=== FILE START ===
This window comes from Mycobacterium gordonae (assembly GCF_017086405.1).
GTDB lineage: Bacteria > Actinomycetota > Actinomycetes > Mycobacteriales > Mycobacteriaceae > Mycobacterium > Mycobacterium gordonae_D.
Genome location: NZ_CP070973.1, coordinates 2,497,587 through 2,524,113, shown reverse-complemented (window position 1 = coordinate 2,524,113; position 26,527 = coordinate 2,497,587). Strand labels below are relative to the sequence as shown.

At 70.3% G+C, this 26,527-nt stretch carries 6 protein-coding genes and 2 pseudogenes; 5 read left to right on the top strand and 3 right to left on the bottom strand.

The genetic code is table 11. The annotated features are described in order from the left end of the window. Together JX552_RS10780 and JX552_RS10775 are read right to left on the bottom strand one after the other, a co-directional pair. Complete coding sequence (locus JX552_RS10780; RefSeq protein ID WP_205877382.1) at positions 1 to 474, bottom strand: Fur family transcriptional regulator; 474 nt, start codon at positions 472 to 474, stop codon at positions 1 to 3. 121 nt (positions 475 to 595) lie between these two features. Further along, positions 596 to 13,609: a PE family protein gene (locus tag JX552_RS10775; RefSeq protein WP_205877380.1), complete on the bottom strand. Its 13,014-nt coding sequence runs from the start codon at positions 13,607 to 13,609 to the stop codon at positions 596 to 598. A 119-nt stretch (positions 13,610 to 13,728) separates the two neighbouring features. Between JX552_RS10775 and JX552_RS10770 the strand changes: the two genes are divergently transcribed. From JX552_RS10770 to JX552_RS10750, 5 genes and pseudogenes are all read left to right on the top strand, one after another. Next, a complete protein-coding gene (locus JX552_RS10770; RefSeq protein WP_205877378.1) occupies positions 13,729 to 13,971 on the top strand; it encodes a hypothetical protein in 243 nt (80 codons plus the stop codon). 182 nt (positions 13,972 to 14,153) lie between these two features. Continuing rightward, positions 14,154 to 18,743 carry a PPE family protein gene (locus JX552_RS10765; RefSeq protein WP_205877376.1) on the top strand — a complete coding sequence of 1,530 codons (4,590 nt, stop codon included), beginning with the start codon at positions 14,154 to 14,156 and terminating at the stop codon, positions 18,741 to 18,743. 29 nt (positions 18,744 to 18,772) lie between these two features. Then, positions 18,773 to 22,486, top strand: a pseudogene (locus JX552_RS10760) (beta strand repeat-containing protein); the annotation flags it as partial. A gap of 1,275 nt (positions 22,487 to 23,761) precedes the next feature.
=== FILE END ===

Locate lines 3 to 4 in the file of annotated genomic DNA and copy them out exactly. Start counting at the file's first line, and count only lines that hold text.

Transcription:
Genome location: NZ_CP070973.1, coordinates 2,497,587 through 2,524,113, shown reverse-complemented (window position 1 = coordinate 2,524,113; position 26,527 = coordinate 2,497,587). Strand labels below are relative to the sequence as shown.

At 70.3% G+C, this 26,527-nt stretch carries 6 protein-coding genes and 2 pseudogenes; 5 read left to right on the top strand and 3 right to left on the bottom strand.